For those of you who don’t know, I work in internet marketing, focusing a lot on search engine optimization. This means we pay a lot of attention to Google. Other search engines are useful to pay attention to, but Google sets the standard. Because of this, their algorithmic changes and website policies get a lot of publicity in the internet marketing world- and that’s exactly how they want it. Google has all the people who manage websites watching their every move, trying to appease them, and talking to their clients, colleagues, and even friends and families all about Google.
Of course, the spotlight comes with a lot of criticism, but no matter how unhappy webmasters, designers, marketers, and even users are with Google’s overarching business strategies, it would take a lot to knock them off their throne. The truth is, even those who prefer other search engines often use Google out of convenience. Maybe it’s their default search engine- hmmm… guess Google was smart when they created a browser, made deals with androids, and implemented other strategies to cement themselves as an authority in all things internet.
In an article about Google’s latest panda refresh, a quote was highlighted:
“We are getting a Google-shaped web rather than a web-shaped Google.”
With Google’s practical monopoly on internet search, webmasters are designing their sites to Google’s specifications. Google has stated that longer content is better, so priority is on longer content. But they’ve also repeatedly maintained that their focus is on user experience. So it is up to users to make it known what they enjoy if they want to make sure the internet is shaped in a way they enjoy. How do users do that?
If you love a website, support it by spending your time there. Don’t let it be that restaurant you only went to on special occasions, then learned that it had gone out of business sometime between one birthday and the next. Unlike fancy restaurants, it doesn’t cost you to visit a website. Stop by, be a part of the community. This lets the owners and the search engines (who can see site traffic) know that the site is doing something right.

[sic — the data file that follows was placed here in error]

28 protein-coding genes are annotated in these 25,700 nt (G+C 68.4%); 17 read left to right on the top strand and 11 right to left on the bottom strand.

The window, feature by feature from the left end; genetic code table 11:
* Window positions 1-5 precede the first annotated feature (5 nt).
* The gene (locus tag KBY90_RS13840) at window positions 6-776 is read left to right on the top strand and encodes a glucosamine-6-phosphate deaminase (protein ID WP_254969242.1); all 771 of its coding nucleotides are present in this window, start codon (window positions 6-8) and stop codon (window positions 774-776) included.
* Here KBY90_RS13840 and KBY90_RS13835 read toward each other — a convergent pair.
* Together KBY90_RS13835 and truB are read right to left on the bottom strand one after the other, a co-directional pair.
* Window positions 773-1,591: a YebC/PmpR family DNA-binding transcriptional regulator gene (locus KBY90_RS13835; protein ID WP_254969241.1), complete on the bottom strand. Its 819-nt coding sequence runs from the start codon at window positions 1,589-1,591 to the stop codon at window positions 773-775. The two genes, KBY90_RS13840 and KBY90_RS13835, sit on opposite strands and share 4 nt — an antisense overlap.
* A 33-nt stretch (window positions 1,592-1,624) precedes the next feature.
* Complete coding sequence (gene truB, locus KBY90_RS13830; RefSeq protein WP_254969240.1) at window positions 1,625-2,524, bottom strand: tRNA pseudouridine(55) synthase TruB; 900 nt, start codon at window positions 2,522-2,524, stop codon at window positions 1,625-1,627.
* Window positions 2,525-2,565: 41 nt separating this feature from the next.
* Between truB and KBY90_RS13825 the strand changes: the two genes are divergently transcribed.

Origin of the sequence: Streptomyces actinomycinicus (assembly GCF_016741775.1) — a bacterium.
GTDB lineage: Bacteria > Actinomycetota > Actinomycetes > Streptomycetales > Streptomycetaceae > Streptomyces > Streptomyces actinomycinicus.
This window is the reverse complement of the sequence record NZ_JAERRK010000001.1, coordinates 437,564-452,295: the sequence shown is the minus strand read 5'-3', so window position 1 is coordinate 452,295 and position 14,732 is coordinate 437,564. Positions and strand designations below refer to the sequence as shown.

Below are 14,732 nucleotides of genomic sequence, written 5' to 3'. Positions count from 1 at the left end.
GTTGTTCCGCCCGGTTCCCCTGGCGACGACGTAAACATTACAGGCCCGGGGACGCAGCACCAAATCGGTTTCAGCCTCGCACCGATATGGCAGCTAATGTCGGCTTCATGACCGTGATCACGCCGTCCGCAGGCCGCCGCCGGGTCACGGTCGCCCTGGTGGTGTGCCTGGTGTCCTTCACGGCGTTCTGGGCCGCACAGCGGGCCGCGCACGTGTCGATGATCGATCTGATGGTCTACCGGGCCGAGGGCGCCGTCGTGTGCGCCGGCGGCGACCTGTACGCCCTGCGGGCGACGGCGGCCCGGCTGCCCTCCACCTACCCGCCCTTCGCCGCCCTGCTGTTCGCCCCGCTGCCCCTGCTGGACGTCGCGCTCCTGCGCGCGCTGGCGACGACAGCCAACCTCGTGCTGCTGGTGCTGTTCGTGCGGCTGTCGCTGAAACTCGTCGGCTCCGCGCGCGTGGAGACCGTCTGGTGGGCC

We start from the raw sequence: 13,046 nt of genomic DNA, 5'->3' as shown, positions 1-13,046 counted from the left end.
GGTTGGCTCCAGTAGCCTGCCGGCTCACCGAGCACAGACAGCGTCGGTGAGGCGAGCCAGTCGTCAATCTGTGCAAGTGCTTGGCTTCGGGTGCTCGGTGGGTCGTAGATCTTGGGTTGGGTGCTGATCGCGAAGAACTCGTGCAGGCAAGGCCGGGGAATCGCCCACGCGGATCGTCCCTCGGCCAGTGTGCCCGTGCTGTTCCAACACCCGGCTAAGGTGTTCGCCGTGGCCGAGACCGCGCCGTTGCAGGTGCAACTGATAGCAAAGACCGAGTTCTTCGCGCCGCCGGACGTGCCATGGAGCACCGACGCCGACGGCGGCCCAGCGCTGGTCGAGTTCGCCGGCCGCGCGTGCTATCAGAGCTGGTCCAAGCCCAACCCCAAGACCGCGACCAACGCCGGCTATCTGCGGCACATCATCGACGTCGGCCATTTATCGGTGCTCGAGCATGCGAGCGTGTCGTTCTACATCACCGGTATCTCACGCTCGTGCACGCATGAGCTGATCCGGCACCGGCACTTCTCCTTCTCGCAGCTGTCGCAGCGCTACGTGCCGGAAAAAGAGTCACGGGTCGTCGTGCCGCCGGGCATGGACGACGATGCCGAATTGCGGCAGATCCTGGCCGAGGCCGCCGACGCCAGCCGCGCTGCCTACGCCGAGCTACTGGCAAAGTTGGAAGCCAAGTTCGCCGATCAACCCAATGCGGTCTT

A site experiences two benefits when their site is shared. The first is any traffic that results from the sharing. If you read a funny story, you’re probably going to tell someone about it. Make sure to mention where you read it. Sharing on Facebook, Twitter, blogs, – anywhere online where the mention is accompanied by a clickable link, makes it all that much more likely that people will follow your lead and go to that site. And, if you enjoy something, chances are, someone in your friend circle will too (unless all your friends are fake profiles or strangers added for the sake of gaming apps, and you really have nothing in common with any of them).
The second benefit a site experiences when their content is shared comes in the form of site metrics. Though search engines (especially google) are limited in what they can see when it comes to social media websites, shares, likes, and follows are all measurable to a certain extent. If those numbers are consistent (or even better, consistently improving) that creates a trickle-down effect. If people feel that something is worth sharing, then there is obviously some form of user value there.
Of course, another way users can impact what is on the internet is by adding to it. Creating your own website, games, articles, stories, webcomics, or other content is a great way to leave your mark on the internet. Of course, getting people to find that content can be difficult. You’ll have to share it like crazy, and hope that the people you share it with share it with their networks. I would suggest you focus on reaching people in personal formats such as social media, rather than trying to get the site where your content is hosted ranking highly in the search engines.
If people find your site because other people they liked shared it, then they’re more likely to return. So share on social networks. Reach out to bloggers. Person-to-person interaction will result in your content being more impactful to those who find it. If the search engines truly try to rank content users value (as shown by traffic, interaction, and links), the rankings will follow. Then perhaps then we’ll be one step closer to a web-shaped google, rather than the google-shaped web (and world) we seem to be heading toward.